To water or not to water? That is the question.
I only have two plants that like to be kept on the more moist side, asparagus retrofractus and farfugium japonicum. The other 98% of my plants hate being overwatered, which is where these strategies have been game changers for me! The "How" for me is bottom watering and in the morning. The "When" is determined by the following.
- Soil Color: Just get to know your soil, what it looks like when it's dried out and when you just watered it. The pictures below are of the top of the plant, just because I think it's easier to see the difference in color. However, I always look at the bottom of the pot, peeking through the drainage holes to see if it's dried all the way to the bottom. Looking at the bottom is a better measure than the top because the top dries out more quickly as it is exposed to more air. If I see the bottom soil is a light brown and more (I might touch it too to see if it feels dry), then I know the plant can probably use some water.
- Plant Weight: Hold a plant with dry soil, and then after thoroughly watering it, feel the difference. It is pretty significant. When the weight feels literally like what I would imagine the leaves and bare roots to weigh (almost feather light), I know it could probably use some water.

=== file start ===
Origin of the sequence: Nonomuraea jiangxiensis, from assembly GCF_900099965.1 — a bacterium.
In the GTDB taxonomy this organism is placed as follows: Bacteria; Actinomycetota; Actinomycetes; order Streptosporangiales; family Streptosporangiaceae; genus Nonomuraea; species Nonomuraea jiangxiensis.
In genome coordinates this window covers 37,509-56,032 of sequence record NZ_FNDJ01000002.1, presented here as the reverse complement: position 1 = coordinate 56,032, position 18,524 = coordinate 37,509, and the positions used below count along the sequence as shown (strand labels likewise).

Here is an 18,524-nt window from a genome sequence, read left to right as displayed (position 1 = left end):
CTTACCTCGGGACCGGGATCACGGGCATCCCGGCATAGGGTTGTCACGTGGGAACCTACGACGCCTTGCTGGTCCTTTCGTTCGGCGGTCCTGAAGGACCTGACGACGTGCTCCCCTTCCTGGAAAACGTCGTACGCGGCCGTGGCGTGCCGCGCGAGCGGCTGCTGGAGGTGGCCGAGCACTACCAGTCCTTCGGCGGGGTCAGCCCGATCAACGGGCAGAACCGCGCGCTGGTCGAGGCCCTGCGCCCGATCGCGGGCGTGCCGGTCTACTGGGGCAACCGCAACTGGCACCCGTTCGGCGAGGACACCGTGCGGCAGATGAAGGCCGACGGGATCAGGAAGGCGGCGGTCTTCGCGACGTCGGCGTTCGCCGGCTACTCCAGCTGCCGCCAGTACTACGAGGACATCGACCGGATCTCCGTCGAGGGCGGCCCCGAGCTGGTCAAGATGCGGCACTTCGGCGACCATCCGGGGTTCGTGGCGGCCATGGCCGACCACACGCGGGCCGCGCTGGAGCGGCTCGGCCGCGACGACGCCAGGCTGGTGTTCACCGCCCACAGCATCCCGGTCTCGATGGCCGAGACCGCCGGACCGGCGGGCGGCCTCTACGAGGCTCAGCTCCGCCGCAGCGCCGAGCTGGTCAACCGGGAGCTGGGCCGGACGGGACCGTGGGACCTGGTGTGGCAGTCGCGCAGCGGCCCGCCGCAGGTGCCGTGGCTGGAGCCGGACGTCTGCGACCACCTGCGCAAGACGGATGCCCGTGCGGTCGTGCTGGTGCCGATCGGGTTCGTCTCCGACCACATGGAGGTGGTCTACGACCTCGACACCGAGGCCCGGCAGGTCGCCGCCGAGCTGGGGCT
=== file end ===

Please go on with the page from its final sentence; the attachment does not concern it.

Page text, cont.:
- Leaf Texture: I find with more succulent type plants (succulents, hoyas, cacti, rubber plants), the leaves feel more tender and soft when they are ready to be watered. If the leaves feel thick and firm, I interpret it as the plant does not need water just yet. I've noticed it takes my plants about ~24 hours to firm up after watering.
- Leaf Appearance: Notice the images above. The tender leaves also have more visible veins. The firm leaves do not show the veins as much and are a slightly deeper green. The firm leaves also look more...perky? The tender leaves seem to droop slightly. The leaves of some plants (pothos, philodendron, peace lily, fittonia) will droop to tell you they need water. Below is an example, but the droop is sometimes more subtle. I do not recommend waiting until the droop is so dramatic.
So if your soil is dry, plant weight is light, leaves are tender/drooping, your plant is communicating with you and it is ready for some water (: